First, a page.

Following Deng Xiaoping’s reforms China became a land of opportunities for many foreigners wishing to establish businesses and challenge themselves in a new country. Among those pioneers were lawyers whose role was assisting foreign entrepreneurs entering a completely different economic, political and legal system. In this article Carlo D’Andrea, Founding Partner of D’Andrea & Partners, and Chair of the Chamber’s Legal and Competition Working Group in Shanghai, reviews the current operating environment of China’s legal services industry and strongly advocates the changes necessary to make it more accessible to foreign law firms.
Despite China’s rapid development foreign businesses here continue to face new challenges, such as the regulatory environment, restricted market access or even issues relating to the environment or general living conditions. Foreign lawyers in China face a particularly significant obstacle—the freedom to actually practice law.
Over the years, the European Chamber’s Legal and Competition Working Group has stressed these issues in its Position Paper and continues to register the dissatisfaction of the European legal community in China.
How Chinese law has changed
The post-Mao era
The legal profession in modern China is barely 30 years old. The law faculties reopened in 1980 and the first qualification exam was held in 1986. At that time, lawyers were considered as workers of the State, representing and protecting State interests. They lacked experience in managing international legal issues and also were unable to speak foreign languages, including English, which is essential for learning and comprehending international law.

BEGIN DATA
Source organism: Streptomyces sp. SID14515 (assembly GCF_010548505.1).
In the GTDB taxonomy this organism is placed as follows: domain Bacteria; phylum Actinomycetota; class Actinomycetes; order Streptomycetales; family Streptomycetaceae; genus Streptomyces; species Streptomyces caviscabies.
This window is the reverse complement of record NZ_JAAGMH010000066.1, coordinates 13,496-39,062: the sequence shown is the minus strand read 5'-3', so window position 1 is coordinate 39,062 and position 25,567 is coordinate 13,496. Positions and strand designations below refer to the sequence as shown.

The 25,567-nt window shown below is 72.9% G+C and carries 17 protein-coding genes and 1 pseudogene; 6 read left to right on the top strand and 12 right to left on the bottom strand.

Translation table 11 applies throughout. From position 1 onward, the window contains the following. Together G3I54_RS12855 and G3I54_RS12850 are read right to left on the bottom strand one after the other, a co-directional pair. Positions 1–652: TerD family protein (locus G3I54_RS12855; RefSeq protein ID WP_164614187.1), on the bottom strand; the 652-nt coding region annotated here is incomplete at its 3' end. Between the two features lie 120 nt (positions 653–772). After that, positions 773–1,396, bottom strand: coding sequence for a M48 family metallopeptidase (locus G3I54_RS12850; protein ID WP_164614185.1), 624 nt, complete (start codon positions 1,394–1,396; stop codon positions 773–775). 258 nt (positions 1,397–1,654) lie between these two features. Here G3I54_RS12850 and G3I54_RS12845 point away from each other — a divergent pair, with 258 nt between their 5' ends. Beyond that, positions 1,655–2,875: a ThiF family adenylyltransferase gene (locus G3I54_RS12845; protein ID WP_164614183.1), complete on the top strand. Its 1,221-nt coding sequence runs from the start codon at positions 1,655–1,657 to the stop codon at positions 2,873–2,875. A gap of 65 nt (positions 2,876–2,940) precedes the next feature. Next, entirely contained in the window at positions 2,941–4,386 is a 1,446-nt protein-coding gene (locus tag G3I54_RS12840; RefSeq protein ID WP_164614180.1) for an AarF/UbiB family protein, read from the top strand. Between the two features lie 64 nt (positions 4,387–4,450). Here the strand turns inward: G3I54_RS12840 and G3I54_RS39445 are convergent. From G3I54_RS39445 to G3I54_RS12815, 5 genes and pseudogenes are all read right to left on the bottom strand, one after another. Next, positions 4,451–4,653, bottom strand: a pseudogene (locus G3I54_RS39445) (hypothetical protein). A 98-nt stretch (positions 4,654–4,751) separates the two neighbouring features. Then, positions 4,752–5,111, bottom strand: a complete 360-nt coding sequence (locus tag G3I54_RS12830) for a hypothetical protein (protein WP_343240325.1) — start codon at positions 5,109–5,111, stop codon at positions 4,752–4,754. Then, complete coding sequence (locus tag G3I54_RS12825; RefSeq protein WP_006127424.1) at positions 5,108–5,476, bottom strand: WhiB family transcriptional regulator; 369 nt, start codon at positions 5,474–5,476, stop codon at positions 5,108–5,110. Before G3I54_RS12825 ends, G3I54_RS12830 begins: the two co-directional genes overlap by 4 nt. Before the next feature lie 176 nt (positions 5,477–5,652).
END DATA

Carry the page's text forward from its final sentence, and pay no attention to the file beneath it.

As soon as western companies began to establish branches in China, legal experts came from abroad to help their clients deal with local authorities. Gradually more foreign law firms established on the Mainland and took the lead in commercial and corporate affairs, as well as the foreign investments sector.
An unequal footing
In the European Chamber’s Business Confidence Survey 2014, it was revealed that 90 per cent of European law firms operating in China feel they are treated unfairly by the government compared to domestic Chinese companies.
Historically, the main problems have been that they can’t be admitted to the bar or provide legal advice on Chinese laws and regulations, as they are not Chinese citizens.
In the event of disputes foreign law firms have to find a Chinese lawyer to represent their clients’ interests before the court. This situation forces cooperation between foreign and Chinese lawyers. While undoubtedly fruitful for both parties, it is more so for the Chinese lawyers, who are able to learn more about international law.